State Superintendent of Public Instruction Mark Johnson hasn’t yet made it known whether he will run again for his position in 2020. But at least one other Republican has said she is interested in the role if he doesn’t pursue it.
Catherine Truitt, chancellor of WGU North Carolina, said she is interested in being state superintendent, but not if it means challenging Johnson.
“I don’t know that I think primarying an incumbent is a good idea,” she said. “If the current state superintendent decides not to run for state superintendent for whatever reason, I would love to announce my candidacy.”
She said she has spoken with Johnson, but that he hasn’t made either a public or private announcement about his intentions.
“I don’t know what his plans are,” Truitt said.
Truitt is a former teacher, turnaround coach, associate vice president of University and P-12 Partnerships at UNC General Administration, and former senior education advisor to Republican Gov. Pat McCrory.
Johnson, who took his position from Democrat June Atkinson in the 2016 election, has had ups and downs during his tenure. The beginning of his term was marked by a legal battle and tension with the State Board of Education over new powers granted him by the North Carolina General Assembly. Recently, controversy over the state’s pick of a new reading diagnostic tool, Istation, has also put Johnson on the defensive.
But he also undertook a statewide listening tour, visiting districts around the state to get a sense for the education landscape and to see what innovations schools were using. In addition, he worked with the legislature to get money for teachers to buy their own classroom supplies, oversaw an audit and reorganization of the state Department of Public Instruction, and used unspent state money to buy iPads for K-3 reading teachers.
He told EducationNC yesterday that he isn’t focused right now on whether or not he will run again.
“Right now, my focus is on back to school, and then we are quickly approaching the one-year anniversary of Hurricane Florence,” he said. “Those are my two priorities.”
He said he will turn his attention to the election in a few months.
“Obviously as we get closer to the end of this year, I’ll have to make my plans known,” he said.
Truitt said that her work in classrooms, on education policy, at the UNC System, and now at WGU have given her experiences that would translate well to the role of state superintendent.
“I think that these experiences and institutional knowledge, along with my relationships at the legislature and with the State Board, position me uniquely,” she said.
Truitt said she would be interested in the job because she thinks public education in North Carolina is at a crossroads.
“For the first time, people in the education community are recognizing that we need a 0-64 [years old] approach to education. And we need a 0-64 approach to education because we have a skills gap in our state and a shortage of highly-skilled folks during a time when we have a war for talent,” she said.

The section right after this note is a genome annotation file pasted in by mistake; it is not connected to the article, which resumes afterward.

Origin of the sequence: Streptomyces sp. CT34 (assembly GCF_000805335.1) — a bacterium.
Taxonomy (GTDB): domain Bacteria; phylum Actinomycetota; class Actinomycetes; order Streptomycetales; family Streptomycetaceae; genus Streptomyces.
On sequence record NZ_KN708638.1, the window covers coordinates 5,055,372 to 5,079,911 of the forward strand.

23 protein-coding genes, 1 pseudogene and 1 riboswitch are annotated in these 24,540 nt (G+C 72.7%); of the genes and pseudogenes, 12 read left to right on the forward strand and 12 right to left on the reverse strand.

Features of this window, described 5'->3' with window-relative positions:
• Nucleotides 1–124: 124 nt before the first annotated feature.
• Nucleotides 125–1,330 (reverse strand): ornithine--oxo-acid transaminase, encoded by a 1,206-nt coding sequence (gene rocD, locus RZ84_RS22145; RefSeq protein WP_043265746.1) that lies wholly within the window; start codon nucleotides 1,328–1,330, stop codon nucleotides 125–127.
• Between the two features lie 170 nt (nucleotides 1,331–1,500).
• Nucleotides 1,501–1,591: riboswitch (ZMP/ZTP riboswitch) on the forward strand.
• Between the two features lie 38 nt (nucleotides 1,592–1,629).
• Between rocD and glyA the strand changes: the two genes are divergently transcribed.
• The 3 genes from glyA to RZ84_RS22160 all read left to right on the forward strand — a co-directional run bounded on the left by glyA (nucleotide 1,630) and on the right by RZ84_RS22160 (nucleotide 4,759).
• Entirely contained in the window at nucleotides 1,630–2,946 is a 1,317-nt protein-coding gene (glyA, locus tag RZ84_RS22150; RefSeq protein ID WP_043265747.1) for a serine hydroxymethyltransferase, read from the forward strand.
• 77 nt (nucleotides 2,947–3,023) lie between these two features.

She added that even though teachers in the state are working harder than ever, there are still districts where only a small percentage of students graduate from high school ready for college.
She said that because these students aren’t ready, some of them have to leave college without finishing and burdened with student debt. She referenced a just-released report from the Center for Responsible Lending that said North Carolina has the second biggest increase in student debt in the nation over the past decade. The report states that 1.2 million people in North Carolina have $44 billion worth of student loan debt.
Another reason Truitt said she is well-suited to be state superintendent is because having worked in classrooms for 10 years, she can relate to the people in the trenches.
“I understand what it feels like to be a teacher and have it feel like you’re having things done to you by policymakers and those in the education community who are not in the classroom,” she said.
Truitt’s education credits include public high schools in Seattle, Washington and Johnston County, North Carolina; a private school in Chicago that she founded; and a stint as an educator in the British school system. After her time in the classroom, she went to work as a turnaround coach with the International Center for Leadership in Education in 2012, where she spent three years.
A number of candidates have already announced their plans to run for state Superintendent of Public Instruction as Democrats.
The list includes:
- Jen Mangrum, a University of North Carolina at Greensboro School of Education associate professor who unsuccessfully took on Senate President Pro Tempore Phil Berger, R-Rockingham, in last year’s election.
- Michael Maher, assistant dean of professional education at North Carolina State University.
- Keith Sutton, vice chair of the Wake County Board of Education.
- James Barrett, a school board member in Chapel Hill-Carrboro.
- Amy Jablonski, leadership development and research project director at SWIFT Education Center (and formerly of DPI).
Correction: This article originally listed Jen Mangrum as an assistant professor. She is an associate professor. It also listed the University of North Carolina at Greensboro as the University of Greensboro. That has been corrected as well.